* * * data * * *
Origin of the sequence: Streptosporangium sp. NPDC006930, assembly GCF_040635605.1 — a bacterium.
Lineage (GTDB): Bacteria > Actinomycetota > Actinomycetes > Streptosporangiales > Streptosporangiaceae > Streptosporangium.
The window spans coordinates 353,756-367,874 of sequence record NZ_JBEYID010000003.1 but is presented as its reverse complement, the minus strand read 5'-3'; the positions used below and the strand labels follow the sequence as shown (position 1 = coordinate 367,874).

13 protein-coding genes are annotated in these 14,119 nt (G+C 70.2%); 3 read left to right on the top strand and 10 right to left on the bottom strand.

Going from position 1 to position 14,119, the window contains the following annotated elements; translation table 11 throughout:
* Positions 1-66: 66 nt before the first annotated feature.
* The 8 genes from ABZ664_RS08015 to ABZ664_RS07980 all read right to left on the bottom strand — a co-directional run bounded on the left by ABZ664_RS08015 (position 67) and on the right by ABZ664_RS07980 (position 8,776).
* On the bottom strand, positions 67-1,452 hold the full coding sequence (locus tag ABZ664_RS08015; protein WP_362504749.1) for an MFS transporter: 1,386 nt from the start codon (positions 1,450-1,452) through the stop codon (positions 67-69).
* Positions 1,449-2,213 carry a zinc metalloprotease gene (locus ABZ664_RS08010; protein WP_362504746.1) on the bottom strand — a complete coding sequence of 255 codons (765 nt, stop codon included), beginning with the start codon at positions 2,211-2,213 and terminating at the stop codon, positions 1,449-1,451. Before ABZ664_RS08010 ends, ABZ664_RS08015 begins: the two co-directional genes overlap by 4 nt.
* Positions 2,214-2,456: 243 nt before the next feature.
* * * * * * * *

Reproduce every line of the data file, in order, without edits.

Origin of the sequence: Streptosporangium sp. NPDC006930, assembly GCF_040635605.1 — a bacterium.
Lineage (GTDB): Bacteria > Actinomycetota > Actinomycetes > Streptosporangiales > Streptosporangiaceae > Streptosporangium.
The window spans coordinates 353,756-367,874 of sequence record NZ_JBEYID010000003.1 but is presented as its reverse complement, the minus strand read 5'-3'; the positions used below and the strand labels follow the sequence as shown (position 1 = coordinate 367,874).

13 protein-coding genes are annotated in these 14,119 nt (G+C 70.2%); 3 read left to right on the top strand and 10 right to left on the bottom strand.

Going from position 1 to position 14,119, the window contains the following annotated elements; translation table 11 throughout:
* Positions 1-66: 66 nt before the first annotated feature.
* The 8 genes from ABZ664_RS08015 to ABZ664_RS07980 all read right to left on the bottom strand — a co-directional run bounded on the left by ABZ664_RS08015 (position 67) and on the right by ABZ664_RS07980 (position 8,776).
* On the bottom strand, positions 67-1,452 hold the full coding sequence (locus tag ABZ664_RS08015; protein WP_362504749.1) for an MFS transporter: 1,386 nt from the start codon (positions 1,450-1,452) through the stop codon (positions 67-69).
* Positions 1,449-2,213 carry a zinc metalloprotease gene (locus ABZ664_RS08010; protein WP_362504746.1) on the bottom strand — a complete coding sequence of 255 codons (765 nt, stop codon included), beginning with the start codon at positions 2,211-2,213 and terminating at the stop codon, positions 1,449-1,451. Before ABZ664_RS08010 ends, ABZ664_RS08015 begins: the two co-directional genes overlap by 4 nt.
* Positions 2,214-2,456: 243 nt before the next feature.